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  • 2018/06/05
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What next after Spain's historic no-confidence vote?

Mariano Rajoy's swift and unprecedented removal from power has thrust Spanish political risk to the forefront. While the current political instability stems from Spain's fragmented political landscape and contested territorial model, it is not a new development and does not alter country's medium-term economic outlook. However, the threat of political stalemate represents a major risk for Spain further out.

Last week almost ended brilliantly for Mariano Rajoy (Popular Party, PP), the now former President of the Government of Spain. The five representatives of the centre-right Basque Nationalist Party (PNV) had finally agreed to support the 2018 finance bill (Presupuestos Generales del Estado, PGE) in a vote in Congress (the 350-seat lower house of the Cortès, or Spanish Parliament), in return for promises to phase in a substantial pension increase* and boost public investment in the Basque Country by more than a third. In a repeat of 2017, the PGE was adopted almost eight months late, with support from the 138 representatives of the PP and its regional allies (39% of seats), the 32 representatives of the new centre-right Ciudadanos party (9%) and the five PNV votes (1%). The 176th and final vote once again came from the representative of a regional party from the Canary Islands who was initially elected with the support of the Socialist Party (PSOE).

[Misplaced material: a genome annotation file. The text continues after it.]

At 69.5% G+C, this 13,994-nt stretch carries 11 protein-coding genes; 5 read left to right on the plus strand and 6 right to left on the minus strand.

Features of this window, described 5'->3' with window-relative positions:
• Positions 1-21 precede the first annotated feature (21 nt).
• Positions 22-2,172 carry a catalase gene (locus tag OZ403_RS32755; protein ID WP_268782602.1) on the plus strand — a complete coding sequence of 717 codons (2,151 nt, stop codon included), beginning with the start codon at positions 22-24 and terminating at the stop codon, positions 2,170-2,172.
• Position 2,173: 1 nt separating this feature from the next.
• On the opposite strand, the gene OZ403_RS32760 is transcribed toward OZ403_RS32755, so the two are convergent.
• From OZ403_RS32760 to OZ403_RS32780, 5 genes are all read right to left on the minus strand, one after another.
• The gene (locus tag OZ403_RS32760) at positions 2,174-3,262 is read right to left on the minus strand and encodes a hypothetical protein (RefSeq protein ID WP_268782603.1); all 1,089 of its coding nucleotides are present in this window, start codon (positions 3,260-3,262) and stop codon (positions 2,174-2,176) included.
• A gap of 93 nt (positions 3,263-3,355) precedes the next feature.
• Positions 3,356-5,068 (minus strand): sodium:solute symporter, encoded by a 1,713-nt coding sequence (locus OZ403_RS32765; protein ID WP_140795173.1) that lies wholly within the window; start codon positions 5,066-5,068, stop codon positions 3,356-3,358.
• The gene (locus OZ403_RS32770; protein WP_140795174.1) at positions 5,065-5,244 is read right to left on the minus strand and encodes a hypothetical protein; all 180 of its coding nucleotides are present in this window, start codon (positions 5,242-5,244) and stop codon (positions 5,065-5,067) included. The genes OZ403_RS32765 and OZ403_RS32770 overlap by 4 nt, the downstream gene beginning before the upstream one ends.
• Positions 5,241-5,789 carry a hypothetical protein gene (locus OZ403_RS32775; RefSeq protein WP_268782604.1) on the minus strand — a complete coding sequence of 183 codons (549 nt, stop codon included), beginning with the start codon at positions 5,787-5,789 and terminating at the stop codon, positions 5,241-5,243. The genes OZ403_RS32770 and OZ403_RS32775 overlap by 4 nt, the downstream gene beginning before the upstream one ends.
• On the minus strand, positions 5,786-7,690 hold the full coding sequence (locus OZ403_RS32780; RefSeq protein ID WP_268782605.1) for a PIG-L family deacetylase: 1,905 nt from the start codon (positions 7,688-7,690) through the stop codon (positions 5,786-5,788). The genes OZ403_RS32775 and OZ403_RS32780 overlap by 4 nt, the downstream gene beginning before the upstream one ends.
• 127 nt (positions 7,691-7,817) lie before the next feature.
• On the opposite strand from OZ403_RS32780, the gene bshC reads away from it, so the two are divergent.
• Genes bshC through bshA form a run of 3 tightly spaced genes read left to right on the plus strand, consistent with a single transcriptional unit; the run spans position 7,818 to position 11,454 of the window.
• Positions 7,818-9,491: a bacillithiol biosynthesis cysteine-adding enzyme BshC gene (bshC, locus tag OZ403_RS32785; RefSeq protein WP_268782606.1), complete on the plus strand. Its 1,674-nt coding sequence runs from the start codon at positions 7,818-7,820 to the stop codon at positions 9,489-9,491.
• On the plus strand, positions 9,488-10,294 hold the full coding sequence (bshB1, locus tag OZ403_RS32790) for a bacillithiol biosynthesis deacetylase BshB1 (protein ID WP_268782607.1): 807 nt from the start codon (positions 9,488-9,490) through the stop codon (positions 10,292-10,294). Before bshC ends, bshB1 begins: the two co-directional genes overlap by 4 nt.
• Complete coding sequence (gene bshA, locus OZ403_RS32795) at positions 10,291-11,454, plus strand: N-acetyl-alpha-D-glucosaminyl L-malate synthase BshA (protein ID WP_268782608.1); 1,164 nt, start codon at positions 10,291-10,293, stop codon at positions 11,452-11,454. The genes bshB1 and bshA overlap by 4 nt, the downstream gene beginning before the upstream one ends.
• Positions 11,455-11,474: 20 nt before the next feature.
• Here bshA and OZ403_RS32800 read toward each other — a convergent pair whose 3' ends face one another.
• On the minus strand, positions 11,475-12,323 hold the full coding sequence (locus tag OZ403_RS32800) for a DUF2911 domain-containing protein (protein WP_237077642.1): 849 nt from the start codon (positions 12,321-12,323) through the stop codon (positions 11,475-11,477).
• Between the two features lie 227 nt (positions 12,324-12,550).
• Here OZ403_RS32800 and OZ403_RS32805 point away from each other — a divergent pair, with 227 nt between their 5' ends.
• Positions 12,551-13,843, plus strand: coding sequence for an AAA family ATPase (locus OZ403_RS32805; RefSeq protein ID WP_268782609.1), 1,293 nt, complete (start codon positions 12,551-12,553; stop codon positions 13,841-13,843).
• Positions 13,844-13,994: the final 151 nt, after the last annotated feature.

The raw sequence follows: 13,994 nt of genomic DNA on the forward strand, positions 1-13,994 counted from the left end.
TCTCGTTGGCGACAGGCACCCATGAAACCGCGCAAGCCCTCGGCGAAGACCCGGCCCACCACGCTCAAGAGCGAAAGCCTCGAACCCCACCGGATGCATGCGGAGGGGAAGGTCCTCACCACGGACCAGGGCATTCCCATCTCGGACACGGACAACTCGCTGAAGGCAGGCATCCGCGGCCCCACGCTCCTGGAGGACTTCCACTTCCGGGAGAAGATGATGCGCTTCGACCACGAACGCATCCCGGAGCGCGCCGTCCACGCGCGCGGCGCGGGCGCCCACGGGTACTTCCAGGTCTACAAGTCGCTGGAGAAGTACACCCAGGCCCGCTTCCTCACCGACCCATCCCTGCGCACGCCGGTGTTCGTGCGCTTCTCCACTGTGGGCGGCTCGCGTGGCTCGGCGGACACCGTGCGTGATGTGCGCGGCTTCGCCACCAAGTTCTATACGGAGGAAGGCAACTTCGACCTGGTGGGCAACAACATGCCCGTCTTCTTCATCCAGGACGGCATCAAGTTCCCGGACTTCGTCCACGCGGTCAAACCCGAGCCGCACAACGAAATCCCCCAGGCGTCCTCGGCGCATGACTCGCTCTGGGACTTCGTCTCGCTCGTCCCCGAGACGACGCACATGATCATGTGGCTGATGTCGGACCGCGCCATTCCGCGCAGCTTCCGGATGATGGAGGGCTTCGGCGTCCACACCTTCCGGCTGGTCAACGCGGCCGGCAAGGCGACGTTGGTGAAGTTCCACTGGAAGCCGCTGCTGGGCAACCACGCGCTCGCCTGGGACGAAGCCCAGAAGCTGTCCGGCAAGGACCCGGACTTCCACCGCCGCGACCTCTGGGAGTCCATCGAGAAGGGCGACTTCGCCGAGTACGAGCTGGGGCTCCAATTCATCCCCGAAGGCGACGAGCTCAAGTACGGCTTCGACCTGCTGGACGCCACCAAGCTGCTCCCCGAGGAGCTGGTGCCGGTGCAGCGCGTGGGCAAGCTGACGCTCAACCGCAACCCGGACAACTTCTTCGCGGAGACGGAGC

Securing the PNV's backing meant a double victory for Mr Rajoy, because the Basque independence party had previously refused to renew its support as long as the central government retained control over Catalonia, as it had since the end of October 2017 under Article 155 of the Constitution. Although fresh regional elections were held in December 2017, direct control was maintained because, to lift Article 155, a Catalan government had to be formed, and Joaquim Torra, the new Catalan President sworn in in mid-May, refused to do this without the previous secessionist ministers stripped of office under Article 155, most of whom are being held in preventive custody. The PNV's decision removed the incentive for Catalonia's pro-independence movement to hold off on forming a government in accordance with the Spanish Constitution. This opened the way to lift Article 155 on Saturday, 2 June 2018, the day after Socialist Pedro Sanchez was sworn in as the new leader of the Spanish government.

In the end, then, Mr Rajoy, won a double Pyrrhic victory, as he proved unable to stem the tide of public indignation unleashed by the latest round of corruption convictions for former senior members of the PP who had held office during Mr Rajoy's tenure as party leader. In less than a week, Mr Sanchez confounded expectations by managing to secure backing for his no-confidence vote from the 84 socialist representatives (24% of the seats), the 71 representatives of Podemos and its allies (20%), and the 25 representatives of regional parties (7%), including Catalan separatists and the PNV. Looking at Spain's two greatest challenges, namely fiscal adjustment and the country's territorial model, what can we learn from the first ever successful no-confidence vote in modern Spanish history?